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Will 4Q15 Dispel a “Murky” Outlook for Halliburton?

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Oct. 27 2015, Updated 2:06 p.m. ET

HAL’s revenue split changes as revenue declines

We have already discussed Halliburton’s (HAL) 3Q15 revenues, which decreased as reported in its latest financial release on October 19. In this article, we will discuss Halliburton’s segment-wise performance through revenue split and its segment-wise operating income in 3Q15.

Halliburton’s revenue split changed between its two segments from 3Q14 to 3Q15. The Completion and Production (or C&P) segment’s revenue share declined 5% to ~57% in 3Q15 while the Drilling and Evaluation (or D&E) segment revenue share gained 5% to ~43%. Below, we discuss why the two segments’ performance varied. Halliburton accounts for 2.1% of the Vanguard Energy ETF (VDE).

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Halliburton’s segment-wise analysis

From 3Q14 to 3Q15, the D&E segment revenue declined 27.3%, due primarily to a significant revenue decline in its North American operations. HAL’s D&E segment revenue in the Middle East–Asia region was resilient, as its revenue remained unchanged from the last year. With respect to operating income, the D&E segment declined by 11% in 3Q15 over 3Q14.

From 3Q14 to 3Q15, the C&P segment revenue declined 41%, due primarily to a 51% segment revenue drop in North America. In 3Q15, all of Halliburton’s geographic operations witnessed lower revenues in the C&P segment. So, the larger drop in C&P revenues explains the shift in revenue split. The C&P segment’s operating income crashed, declining by a sharp 84% in 3Q15 over 3Q14. Read the following part of this series to learn why HAL’s performance varied across geographies.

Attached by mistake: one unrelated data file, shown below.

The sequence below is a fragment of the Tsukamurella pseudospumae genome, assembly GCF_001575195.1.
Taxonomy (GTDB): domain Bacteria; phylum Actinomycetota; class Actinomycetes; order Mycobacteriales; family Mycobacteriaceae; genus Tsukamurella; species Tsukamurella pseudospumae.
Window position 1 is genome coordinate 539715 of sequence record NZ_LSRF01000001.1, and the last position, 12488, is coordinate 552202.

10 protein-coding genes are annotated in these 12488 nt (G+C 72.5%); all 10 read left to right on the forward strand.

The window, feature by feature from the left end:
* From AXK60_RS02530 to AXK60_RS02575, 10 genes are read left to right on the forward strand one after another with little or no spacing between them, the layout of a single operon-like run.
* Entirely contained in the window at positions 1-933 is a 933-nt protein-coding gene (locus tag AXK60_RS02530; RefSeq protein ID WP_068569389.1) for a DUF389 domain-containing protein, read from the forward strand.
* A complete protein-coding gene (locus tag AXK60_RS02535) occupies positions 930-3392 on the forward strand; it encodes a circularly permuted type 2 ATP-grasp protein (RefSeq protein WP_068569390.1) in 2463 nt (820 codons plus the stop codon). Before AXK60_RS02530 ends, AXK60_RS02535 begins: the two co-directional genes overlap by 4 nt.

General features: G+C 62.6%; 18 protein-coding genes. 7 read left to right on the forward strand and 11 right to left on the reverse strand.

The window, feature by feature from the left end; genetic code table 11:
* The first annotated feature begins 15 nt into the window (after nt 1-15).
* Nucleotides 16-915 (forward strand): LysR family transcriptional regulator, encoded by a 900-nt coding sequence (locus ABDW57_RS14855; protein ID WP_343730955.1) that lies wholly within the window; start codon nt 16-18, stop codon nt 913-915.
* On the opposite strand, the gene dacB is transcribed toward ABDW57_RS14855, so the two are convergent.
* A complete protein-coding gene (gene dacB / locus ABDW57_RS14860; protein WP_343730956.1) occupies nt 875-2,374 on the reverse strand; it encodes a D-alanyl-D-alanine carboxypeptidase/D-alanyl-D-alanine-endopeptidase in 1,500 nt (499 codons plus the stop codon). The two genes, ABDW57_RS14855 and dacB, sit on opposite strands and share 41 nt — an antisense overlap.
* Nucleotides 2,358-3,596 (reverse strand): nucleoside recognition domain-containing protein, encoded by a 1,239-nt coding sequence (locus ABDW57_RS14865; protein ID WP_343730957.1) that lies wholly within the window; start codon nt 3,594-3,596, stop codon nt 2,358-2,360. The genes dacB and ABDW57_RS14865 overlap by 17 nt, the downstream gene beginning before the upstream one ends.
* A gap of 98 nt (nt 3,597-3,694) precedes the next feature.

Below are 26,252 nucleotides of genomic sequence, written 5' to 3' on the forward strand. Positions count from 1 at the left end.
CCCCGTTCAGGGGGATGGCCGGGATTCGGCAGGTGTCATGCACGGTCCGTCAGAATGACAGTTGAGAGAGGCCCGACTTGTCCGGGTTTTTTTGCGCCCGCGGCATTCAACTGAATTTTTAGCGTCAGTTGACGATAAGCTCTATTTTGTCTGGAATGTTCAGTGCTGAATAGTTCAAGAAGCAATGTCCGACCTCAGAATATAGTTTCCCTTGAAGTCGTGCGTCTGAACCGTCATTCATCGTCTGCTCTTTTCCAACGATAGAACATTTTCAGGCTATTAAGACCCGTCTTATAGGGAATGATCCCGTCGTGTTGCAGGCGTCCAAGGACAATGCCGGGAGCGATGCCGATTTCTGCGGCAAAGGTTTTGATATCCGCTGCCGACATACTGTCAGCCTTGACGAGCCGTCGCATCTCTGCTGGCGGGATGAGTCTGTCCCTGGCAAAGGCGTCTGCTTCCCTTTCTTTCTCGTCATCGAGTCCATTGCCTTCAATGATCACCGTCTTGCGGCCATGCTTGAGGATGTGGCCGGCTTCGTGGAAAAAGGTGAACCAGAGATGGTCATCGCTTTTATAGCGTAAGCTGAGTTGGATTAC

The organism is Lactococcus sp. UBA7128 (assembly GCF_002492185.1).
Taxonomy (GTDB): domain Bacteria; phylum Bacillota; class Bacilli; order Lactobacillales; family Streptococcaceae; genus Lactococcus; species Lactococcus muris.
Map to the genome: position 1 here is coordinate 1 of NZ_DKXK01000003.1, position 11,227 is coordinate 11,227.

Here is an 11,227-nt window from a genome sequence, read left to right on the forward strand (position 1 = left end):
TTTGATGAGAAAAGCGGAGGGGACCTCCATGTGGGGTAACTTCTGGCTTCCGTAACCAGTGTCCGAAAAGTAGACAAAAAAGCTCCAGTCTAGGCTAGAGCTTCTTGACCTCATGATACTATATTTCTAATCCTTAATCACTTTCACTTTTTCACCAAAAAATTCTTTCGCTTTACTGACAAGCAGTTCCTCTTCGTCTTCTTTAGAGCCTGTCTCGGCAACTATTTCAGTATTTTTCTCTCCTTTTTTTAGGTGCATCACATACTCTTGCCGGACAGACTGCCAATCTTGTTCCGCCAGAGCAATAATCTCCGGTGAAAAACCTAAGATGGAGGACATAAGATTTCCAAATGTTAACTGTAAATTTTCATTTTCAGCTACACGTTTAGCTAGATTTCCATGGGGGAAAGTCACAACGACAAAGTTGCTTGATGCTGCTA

Compared to its 65% adjusted operating income decline for Halliburton in 3Q15 over 3Q14, Weatherford International’s (WFT) 3Q15 operating income declined 79% compared to 3Q14. Weatherford International is a smaller peer of Halliburton. In 3Q15, WFT recorded $2.23 billion in revenue compared to HAL’s $5.58 billion in revenue in 3Q15.

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Factors that affected Halliburton’s 3Q15 performance

  • Reduced upstream activity levels and lower pricing for most of HAL’s product service lines in North America
  • Reduced logging services in the United States onshore market
  • Reduced cementing services activity in Mexico and Venezuela
  • Increased project management activity in the Middle East and Asia, including higher drilling activity in Saudi Arabia
  • Higher fluid services in Brazil and higher software sales in Colombia

What’s in store for North America?

North America has been Halliburton’s primary concern since energy producers slowed exploration and production activities largely in North America, following the sharp energy price fall. In the short term, the situation is expected to deteriorate for Halliburton.

Regarding the outlook for Halliburton in North America, the company’s chairman and chief executive officer, Dave Lesar, commented in the 3Q15 conference call, “Looking ahead to the fourth quarter, visibility is murky at best. Based on current feedback, we believe most operators have exhausted their 2015 budgets, and will take extended breaks, starting as early as Thanksgiving. Therefore, our activity levels could drop substantially in the last five weeks of the year.”

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